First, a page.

Tips for Hosting a Cookie Exchange
What better way to reduce your holiday baking stress than to host a good old-fashioned cookie exchange. Not only will you have some beautiful and delicious goodies to share with your family throughout the entire holiday season, but you will be hosting a festive event for your friends. Here are tips for making your holiday cookie swap an eco-friendly success:
Choose Your Cookies
Each guest (including YOU) should make a dozen cookies for every person at the party along with an extra dozen just for nibbling during the evening. “Decide who will make what, coordinating ahead of time to avoid duplicates,” suggests Martha Stewart. Ask guests to bring along copies of their recipe to distribute along with their samples. Sturdy cookies are best for an exchange (they pack better), so try some of these great recipes from MarthaStewart.com.
Display the Goods
Clear two tables in your home—one for sampling and one for swapping. For both tables, gather your cake stands and cookie towers to add height and additional space along with name cards for each cookie, listing any ingredients that may be an issue for those with allergies. You may also want to clear an extra table for packaging—this will allow guests to flow and mingle with ease and not feel rushed as they carefully package their holiday treats.
Create Your Own Container
The easiest way to host a cookie exchange is to have guests bring their own reusable containers. However, you may want to have some containers on hand just in case. You can stock up on reusable cookie tins and purchase small gift boxes made from recycled materials or look for items you already have at home such as coffee cans and chip containers. You can also purchase inexpensive, reusable plates or colorful paper plates (great sustainable options from Susty Party) for guests to pile high with their holiday treats. Provide tissue paper, ribbons and twine for guests to use when packaging their cookies.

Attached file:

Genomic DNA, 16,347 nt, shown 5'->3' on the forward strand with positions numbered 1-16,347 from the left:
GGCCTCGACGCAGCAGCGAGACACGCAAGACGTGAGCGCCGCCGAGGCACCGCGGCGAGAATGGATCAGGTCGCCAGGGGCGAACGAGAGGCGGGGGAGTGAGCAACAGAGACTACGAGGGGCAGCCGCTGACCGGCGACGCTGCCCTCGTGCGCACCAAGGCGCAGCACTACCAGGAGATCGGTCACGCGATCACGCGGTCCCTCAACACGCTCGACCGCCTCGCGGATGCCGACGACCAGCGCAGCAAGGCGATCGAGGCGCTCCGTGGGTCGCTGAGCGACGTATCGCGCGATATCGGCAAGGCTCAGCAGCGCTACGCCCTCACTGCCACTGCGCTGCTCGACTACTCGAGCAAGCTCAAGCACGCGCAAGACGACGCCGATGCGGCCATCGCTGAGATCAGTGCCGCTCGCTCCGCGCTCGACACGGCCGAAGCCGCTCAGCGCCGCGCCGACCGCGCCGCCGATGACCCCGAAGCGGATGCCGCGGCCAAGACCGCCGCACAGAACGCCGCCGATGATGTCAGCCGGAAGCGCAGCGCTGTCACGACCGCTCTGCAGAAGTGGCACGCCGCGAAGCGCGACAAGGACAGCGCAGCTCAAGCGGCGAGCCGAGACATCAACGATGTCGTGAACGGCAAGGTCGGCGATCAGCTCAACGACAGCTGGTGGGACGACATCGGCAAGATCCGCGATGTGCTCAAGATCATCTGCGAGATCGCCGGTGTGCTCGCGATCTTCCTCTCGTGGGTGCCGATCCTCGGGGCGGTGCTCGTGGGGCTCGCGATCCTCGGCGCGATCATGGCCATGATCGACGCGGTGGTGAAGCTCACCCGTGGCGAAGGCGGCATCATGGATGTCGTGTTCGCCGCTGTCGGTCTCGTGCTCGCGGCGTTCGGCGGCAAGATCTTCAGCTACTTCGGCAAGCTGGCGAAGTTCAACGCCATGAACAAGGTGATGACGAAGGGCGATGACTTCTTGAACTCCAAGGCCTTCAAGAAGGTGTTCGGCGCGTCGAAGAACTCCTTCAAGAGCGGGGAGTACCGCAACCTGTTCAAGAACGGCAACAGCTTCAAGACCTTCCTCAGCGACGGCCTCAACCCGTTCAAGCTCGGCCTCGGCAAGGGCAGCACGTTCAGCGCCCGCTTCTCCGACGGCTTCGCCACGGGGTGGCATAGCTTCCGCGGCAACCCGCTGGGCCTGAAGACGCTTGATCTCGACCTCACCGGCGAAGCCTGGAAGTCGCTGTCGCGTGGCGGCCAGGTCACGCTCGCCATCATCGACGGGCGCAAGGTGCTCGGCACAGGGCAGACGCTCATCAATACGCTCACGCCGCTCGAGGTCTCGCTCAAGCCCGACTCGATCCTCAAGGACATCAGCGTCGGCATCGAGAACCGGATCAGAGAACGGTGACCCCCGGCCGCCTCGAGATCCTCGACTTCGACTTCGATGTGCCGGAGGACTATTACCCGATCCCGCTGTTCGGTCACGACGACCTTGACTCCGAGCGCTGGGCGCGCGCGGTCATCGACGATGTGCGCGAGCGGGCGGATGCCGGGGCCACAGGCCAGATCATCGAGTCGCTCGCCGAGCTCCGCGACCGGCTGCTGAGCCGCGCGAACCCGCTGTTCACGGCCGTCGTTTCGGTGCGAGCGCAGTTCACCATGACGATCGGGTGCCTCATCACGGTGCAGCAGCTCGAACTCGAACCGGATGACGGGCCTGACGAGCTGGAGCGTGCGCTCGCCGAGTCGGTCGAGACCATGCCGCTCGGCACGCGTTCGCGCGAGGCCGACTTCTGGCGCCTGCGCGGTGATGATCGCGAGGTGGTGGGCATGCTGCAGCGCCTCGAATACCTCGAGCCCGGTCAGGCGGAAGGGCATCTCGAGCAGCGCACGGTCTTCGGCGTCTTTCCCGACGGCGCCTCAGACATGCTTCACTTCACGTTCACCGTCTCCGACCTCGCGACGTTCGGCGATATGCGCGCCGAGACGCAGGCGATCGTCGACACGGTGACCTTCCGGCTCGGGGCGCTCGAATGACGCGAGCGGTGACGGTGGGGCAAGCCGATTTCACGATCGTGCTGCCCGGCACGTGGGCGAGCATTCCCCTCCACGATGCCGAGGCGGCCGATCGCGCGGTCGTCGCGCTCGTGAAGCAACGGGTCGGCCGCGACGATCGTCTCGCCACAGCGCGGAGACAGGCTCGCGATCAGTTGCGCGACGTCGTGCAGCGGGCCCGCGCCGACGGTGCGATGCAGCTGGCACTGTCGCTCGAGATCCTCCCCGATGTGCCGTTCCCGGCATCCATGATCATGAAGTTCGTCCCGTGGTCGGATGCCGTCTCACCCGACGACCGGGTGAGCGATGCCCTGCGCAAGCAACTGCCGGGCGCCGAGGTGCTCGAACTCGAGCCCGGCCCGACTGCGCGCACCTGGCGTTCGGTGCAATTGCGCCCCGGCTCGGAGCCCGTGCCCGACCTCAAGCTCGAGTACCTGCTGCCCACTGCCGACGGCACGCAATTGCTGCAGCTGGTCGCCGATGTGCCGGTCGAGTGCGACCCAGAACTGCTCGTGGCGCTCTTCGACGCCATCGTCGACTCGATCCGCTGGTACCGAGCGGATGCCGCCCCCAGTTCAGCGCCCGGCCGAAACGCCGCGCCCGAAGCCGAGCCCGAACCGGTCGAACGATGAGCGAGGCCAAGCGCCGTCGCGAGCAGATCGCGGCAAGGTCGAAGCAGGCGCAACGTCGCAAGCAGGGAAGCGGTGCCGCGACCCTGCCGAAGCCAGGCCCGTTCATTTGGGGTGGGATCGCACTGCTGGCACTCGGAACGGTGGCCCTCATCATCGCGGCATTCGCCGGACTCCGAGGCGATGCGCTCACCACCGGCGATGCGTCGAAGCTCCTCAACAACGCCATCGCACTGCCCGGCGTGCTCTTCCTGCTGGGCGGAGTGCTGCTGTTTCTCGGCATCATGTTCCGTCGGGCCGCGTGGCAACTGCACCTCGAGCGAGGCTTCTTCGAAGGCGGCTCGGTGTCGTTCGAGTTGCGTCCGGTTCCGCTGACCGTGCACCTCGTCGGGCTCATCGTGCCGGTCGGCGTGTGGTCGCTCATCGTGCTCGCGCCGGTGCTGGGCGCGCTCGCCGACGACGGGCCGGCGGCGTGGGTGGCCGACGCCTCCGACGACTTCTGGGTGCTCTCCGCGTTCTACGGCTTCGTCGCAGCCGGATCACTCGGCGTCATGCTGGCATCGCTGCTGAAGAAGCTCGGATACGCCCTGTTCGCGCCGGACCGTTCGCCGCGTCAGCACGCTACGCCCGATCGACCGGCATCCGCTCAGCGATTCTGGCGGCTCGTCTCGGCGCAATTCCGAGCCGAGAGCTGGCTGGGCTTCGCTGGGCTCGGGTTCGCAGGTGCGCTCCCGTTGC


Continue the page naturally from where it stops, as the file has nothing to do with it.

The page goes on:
Offer More than Cookies
While the cookies are certainly the focus, be sure to have additional food and beverage on hand as well. BonAppetit.com suggests having more savory foods like dips, cheeses and olives as well as beverages that compliment your offerings like tea, coffee and a festive punch. “And a glass of either cold milk or hot chocolate is a cookie’s best friend at any time of day,” writes the BonAppetit.com blog.
Clean It Up
Before the party even begins, start thinking clean up. Make sure the dishwasher is empty, use tablecloths, provide coasters and make sure trash and recycling receptacles are easily accessible to guests. When the last guest has left, focus on the big items right away—picking up food and drink, pre-treating stains to let them soak, storing leftovers, putting plates and glasses in the dishwasher and taking out the trash. Let other items—such as putting away decorations—slide until the morning.
Talk to us: What is your favorite holiday cookie to make?
image courtesy of flickr CC/Connor Lesniak